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First Down Food Safety Tips for your Super Bowl Party

Posted by Donna Karlsons, Food Safety and Inspection Service (FSIS), Food Safety Education Staff in Food and Nutrition Health and Safety
Jan 30, 2014

In order to win the game, the first downs have to keep coming without the penalties. Super Bowl Sunday will be a long day of first downs and a long day of eating! It’s the second highest day of food consumption in the U.S., and that means hosts and guests need to have their defense ready to keep foodborne illness from scoring on the party.

Super Bowl parties should be remembered for a great time and not the place where the food made you sick. We’re offering fans some important game day tips to keep the party free of food safety penalties.

Illegal use of hands

Before and after preparing or handling food, always wash hands with soap and warm water for 20 seconds. Unclean hands are a major food penalty for you and your guests. Use clean platters to serve and restock food, and keep surfaces clean.

Pass Interference

Keep raw meats separate from other foods. To avoid a penalty here, make sure raw meats do not come in contact with other foods on the buffet. Never place cooked food back on the same plate that previously held raw food unless the plate has been first washed in hot, soapy water.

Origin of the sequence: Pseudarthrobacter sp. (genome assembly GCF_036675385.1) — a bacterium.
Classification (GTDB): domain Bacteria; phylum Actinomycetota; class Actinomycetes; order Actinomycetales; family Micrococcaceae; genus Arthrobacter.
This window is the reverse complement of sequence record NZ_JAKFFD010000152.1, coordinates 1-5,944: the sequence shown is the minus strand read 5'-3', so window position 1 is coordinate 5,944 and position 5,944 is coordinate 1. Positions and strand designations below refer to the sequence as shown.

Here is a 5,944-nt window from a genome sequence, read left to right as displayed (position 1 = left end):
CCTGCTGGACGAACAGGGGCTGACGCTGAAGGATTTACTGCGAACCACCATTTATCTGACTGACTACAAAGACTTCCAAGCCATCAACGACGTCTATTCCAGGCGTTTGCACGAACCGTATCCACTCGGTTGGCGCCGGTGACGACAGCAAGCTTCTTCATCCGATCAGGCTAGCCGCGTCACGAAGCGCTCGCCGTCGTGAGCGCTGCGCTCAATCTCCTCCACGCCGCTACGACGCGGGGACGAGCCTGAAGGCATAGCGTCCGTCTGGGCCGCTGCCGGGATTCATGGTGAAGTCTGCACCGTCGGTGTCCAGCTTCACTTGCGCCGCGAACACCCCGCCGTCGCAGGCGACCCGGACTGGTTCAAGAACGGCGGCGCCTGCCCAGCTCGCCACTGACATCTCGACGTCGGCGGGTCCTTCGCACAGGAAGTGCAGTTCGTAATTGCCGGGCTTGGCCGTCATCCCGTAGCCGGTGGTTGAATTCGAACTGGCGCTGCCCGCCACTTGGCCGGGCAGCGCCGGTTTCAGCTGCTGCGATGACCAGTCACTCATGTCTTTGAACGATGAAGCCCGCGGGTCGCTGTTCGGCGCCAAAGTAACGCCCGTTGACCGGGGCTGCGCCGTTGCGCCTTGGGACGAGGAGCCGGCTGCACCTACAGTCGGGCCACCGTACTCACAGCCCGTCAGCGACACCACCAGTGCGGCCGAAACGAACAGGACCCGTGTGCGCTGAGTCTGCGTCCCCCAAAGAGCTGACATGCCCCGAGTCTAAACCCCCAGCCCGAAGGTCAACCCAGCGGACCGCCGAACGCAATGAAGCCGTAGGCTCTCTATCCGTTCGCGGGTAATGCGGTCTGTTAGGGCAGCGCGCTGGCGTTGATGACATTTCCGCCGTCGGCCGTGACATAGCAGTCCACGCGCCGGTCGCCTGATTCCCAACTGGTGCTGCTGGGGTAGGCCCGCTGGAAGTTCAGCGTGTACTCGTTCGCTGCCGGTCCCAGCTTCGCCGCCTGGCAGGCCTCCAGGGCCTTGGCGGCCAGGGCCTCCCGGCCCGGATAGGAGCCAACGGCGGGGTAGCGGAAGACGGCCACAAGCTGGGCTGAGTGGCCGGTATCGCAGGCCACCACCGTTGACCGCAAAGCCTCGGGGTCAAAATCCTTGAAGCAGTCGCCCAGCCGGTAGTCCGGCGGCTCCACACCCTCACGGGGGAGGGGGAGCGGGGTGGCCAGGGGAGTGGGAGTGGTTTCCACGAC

Personal Foul

Don’t cause a personal foul that’s risky to the health of your guests. Always use a food thermometer to make sure meat and poultry are cooked to the right temperature.  Color and texture are not indicators of doneness. Ground beef should be cooked to 160˚F, poultry should be cooked to 165˚F and steaks should reach 145˚F with a three-minute rest time.


Avoid this penalty by keeping hot food hot and cold food cold.  Do not keep food on the buffet at room temperature for more than two hours.  Hot foods need to have a hot source to keep them out of the Danger Zone.  Bacteria multiply rapidly between 40˚F – 140˚F.  The same rule applies for cold foods – they need to be nestled in ice to remain safe for guests.  If there is a delay of game and you didn’t practice effective clock management with the buffet, don’t eat or serve the food.  When in doubt, throw it out. Replenish it with fresh servings.

Food safety is the winning play for your Super Bowl party.  For more game rules, visit USDA’s virtual representative, “Ask Karen,” available at  Food safety experts are available Monday through Friday from 10 a.m. to 4 p.m. ET at the USDA’s Meat and Poultry Hotline, 1-888-MPHotline (1-888-674-6854). Access food safety answers anytime from your mobile device at